Part of Grid Network »

The Grid Professionals Group covers electric current from its transmission step down to each customer's home. 

632 Members

WARNING: SIGN-IN

You need to be a member of Energy Central to access some features and content. Please or register to continue.

Post

Texas Triumphs

ID 597130 © David Kelly | Dreamstime.com

“Another blazing hot summer is another vindication of Texas’ cutting-edge electricity system,” wrote Chris Thomlinson, a business columnist for the Houston Chronicle, in a recent opinion piece. 

Thomlinson, and a host of other energy industry commentators, have been aggressive in their praise for Texas’ grid system, and maybe they’re right. Moving into the summer, articles littered the net about the Lonestar State’s inadequate grid. The tone of the articles, even if it wasn’t always explicitly stated, seemed to accuse ERCOT, the grid operator, of incompetence. By only paying generators for what is consumed, and not for back-up generation, and for an over reliance on wind, ERCOT had doomed Texans to a season of blackouts. 

Of course, that isn’t exactly what ended up happening. There were no rolling blackouts in the summer of 2019, just as there hadn’t been in the summer of 2018 that too had been heralded as a grid wrecker. Yes, there were some close calls. August was hot as heck and pushed the grid close to its limit, forcing ERCOT to issue Energy Emergency Alerts on two separate occasions. At one point, the energy reserve margin dipped to just 8.6 percent, far below the desired 13 percent mark. But we survived.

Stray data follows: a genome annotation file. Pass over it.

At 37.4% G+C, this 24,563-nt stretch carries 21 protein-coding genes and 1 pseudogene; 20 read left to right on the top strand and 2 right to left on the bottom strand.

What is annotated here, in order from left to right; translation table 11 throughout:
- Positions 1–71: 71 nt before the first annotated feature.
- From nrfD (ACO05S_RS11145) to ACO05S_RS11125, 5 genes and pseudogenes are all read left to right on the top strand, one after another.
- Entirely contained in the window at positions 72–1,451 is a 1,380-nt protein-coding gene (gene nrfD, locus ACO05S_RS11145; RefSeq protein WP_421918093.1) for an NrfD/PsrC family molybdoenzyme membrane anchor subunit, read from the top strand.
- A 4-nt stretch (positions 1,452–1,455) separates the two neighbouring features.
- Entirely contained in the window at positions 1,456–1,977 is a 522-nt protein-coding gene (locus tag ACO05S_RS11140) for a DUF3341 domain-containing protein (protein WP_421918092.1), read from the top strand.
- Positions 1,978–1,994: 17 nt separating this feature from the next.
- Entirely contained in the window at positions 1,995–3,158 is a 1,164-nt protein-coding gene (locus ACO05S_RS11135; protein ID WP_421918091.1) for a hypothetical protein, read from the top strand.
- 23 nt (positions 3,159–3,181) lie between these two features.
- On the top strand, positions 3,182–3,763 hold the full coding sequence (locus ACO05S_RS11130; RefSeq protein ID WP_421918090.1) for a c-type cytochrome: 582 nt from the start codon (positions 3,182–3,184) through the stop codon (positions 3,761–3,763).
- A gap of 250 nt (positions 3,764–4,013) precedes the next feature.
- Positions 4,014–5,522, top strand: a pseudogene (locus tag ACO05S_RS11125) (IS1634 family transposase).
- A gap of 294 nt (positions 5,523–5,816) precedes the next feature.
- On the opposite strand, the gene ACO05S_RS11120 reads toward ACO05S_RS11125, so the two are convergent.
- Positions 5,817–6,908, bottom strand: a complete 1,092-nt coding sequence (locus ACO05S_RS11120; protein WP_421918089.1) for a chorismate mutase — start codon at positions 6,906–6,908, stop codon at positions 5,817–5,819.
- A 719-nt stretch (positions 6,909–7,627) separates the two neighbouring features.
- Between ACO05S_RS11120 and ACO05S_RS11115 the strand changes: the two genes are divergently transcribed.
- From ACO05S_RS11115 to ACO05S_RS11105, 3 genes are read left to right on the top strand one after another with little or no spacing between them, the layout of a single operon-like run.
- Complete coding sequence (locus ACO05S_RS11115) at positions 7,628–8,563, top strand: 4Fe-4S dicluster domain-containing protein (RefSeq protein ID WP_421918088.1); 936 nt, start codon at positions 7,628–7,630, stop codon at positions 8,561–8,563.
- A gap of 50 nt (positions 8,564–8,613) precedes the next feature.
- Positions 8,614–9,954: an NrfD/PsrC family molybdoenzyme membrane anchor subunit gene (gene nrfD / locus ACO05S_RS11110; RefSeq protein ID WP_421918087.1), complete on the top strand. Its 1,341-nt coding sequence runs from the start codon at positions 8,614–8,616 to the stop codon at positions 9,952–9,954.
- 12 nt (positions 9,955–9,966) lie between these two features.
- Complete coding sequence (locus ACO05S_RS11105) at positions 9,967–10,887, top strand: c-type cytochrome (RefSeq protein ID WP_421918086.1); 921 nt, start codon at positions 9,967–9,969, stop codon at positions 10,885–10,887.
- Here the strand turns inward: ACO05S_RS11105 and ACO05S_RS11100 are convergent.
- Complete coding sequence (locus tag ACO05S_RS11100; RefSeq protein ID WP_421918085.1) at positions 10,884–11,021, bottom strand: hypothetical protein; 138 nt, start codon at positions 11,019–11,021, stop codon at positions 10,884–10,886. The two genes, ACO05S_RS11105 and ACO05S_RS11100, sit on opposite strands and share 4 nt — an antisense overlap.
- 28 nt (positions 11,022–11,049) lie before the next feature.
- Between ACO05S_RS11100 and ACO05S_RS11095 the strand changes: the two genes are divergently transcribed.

Now, ERCOT and the Texas grid system may be out of the woods. The hottest months are behind us, and by the time the roll around again, we’ll be prepared. That’s right, ERCOT will add at 4,000 megawatts of solar capacity by next summer, which are almost to be most effective on scorching days when the sun is out. What’s more, private utilities in Texas have proposed another 3,000 megawatts by 2021 in total. Such developments are predicted to raise ERCOT’s reserve margin to 15.1% in 2021. 

Man I love it when the free market works.

Henry Craver's picture

Thank Henry for the Post!

Energy Central contributors share their experience and insights for the benefit of other Members (like you). Please show them your appreciation by leaving a comment, 'liking' this post, or following this Member.

Discussions

Matt Chester's picture
Matt Chester on Oct 9, 2019 9:42 pm GMT

Now, ERCOT and the Texas grid system may be out of the woods. The hottest months are behind us, and by the time the roll around again, we’ll be prepared. That’s right, ERCOT will add at 4,000 megawatts of solar capacity by next summer, which are almost to be most effective on scorching days when the sun is out. What’s more, private utilities in Texas have proposed another 3,000 megawatts by 2021 in total. Such developments are predicted to raise ERCOT’s reserve margin to 15.1% in 2021. 

Great to see that, in a near worst-case scenario, the grid persevered and that the worst case scenario in future years will be a better starting point

Get Published - Build a Following

The Energy Central Power Industry Network is based on one core idea - power industry professionals helping each other and advancing the industry by sharing and learning from each other.

If you have an experience or insight to share or have learned something from a conference or seminar, your peers and colleagues on Energy Central want to hear about it. It's also easy to share a link to an article you've liked or an industry resource that you think would be helpful.

                 Learn more about posting on Energy Central »